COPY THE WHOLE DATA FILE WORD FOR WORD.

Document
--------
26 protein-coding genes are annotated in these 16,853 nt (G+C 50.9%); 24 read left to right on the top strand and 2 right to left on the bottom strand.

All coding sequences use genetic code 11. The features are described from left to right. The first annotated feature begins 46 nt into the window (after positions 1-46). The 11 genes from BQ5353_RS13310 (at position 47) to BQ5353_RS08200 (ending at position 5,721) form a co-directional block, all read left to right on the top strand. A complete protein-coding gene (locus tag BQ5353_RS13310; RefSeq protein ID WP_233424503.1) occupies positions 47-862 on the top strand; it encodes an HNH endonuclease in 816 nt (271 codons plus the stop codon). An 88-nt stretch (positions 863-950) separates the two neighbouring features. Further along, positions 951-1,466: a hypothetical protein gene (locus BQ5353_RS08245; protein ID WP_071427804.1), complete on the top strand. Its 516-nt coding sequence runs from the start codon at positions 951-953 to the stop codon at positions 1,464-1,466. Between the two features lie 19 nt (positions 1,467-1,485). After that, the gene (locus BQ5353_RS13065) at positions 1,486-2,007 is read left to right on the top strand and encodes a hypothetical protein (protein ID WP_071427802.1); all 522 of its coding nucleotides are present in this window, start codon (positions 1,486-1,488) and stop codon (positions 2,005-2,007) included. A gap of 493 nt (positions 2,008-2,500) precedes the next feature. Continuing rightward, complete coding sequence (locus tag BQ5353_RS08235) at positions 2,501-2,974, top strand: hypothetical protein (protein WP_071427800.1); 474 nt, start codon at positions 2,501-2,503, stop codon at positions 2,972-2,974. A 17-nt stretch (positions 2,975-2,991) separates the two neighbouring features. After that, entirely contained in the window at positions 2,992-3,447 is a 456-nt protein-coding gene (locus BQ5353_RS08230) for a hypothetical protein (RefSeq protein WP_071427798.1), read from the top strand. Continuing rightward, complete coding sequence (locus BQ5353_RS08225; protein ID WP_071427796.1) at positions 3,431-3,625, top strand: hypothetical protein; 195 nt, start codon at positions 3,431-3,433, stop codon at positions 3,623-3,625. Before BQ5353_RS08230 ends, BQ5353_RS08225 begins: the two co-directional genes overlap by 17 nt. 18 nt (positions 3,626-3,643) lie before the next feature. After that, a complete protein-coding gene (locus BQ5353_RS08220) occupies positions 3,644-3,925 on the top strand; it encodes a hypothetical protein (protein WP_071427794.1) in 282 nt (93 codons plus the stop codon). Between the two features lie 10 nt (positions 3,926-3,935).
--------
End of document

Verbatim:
26 protein-coding genes are annotated in these 16,853 nt (G+C 50.9%); 24 read left to right on the top strand and 2 right to left on the bottom strand.

All coding sequences use genetic code 11. The features are described from left to right. The first annotated feature begins 46 nt into the window (after positions 1-46). The 11 genes from BQ5353_RS13310 (at position 47) to BQ5353_RS08200 (ending at position 5,721) form a co-directional block, all read left to right on the top strand. A complete protein-coding gene (locus tag BQ5353_RS13310; RefSeq protein ID WP_233424503.1) occupies positions 47-862 on the top strand; it encodes an HNH endonuclease in 816 nt (271 codons plus the stop codon). An 88-nt stretch (positions 863-950) separates the two neighbouring features. Further along, positions 951-1,466: a hypothetical protein gene (locus BQ5353_RS08245; protein ID WP_071427804.1), complete on the top strand. Its 516-nt coding sequence runs from the start codon at positions 951-953 to the stop codon at positions 1,464-1,466. Between the two features lie 19 nt (positions 1,467-1,485). After that, the gene (locus BQ5353_RS13065) at positions 1,486-2,007 is read left to right on the top strand and encodes a hypothetical protein (protein ID WP_071427802.1); all 522 of its coding nucleotides are present in this window, start codon (positions 1,486-1,488) and stop codon (positions 2,005-2,007) included. A gap of 493 nt (positions 2,008-2,500) precedes the next feature. Continuing rightward, complete coding sequence (locus tag BQ5353_RS08235) at positions 2,501-2,974, top strand: hypothetical protein (protein WP_071427800.1); 474 nt, start codon at positions 2,501-2,503, stop codon at positions 2,972-2,974. A 17-nt stretch (positions 2,975-2,991) separates the two neighbouring features. After that, entirely contained in the window at positions 2,992-3,447 is a 456-nt protein-coding gene (locus BQ5353_RS08230) for a hypothetical protein (RefSeq protein WP_071427798.1), read from the top strand. Continuing rightward, complete coding sequence (locus BQ5353_RS08225; protein ID WP_071427796.1) at positions 3,431-3,625, top strand: hypothetical protein; 195 nt, start codon at positions 3,431-3,433, stop codon at positions 3,623-3,625. Before BQ5353_RS08230 ends, BQ5353_RS08225 begins: the two co-directional genes overlap by 17 nt. 18 nt (positions 3,626-3,643) lie before the next feature. After that, a complete protein-coding gene (locus BQ5353_RS08220) occupies positions 3,644-3,925 on the top strand; it encodes a hypothetical protein (protein WP_071427794.1) in 282 nt (93 codons plus the stop codon). Between the two features lie 10 nt (positions 3,926-3,935).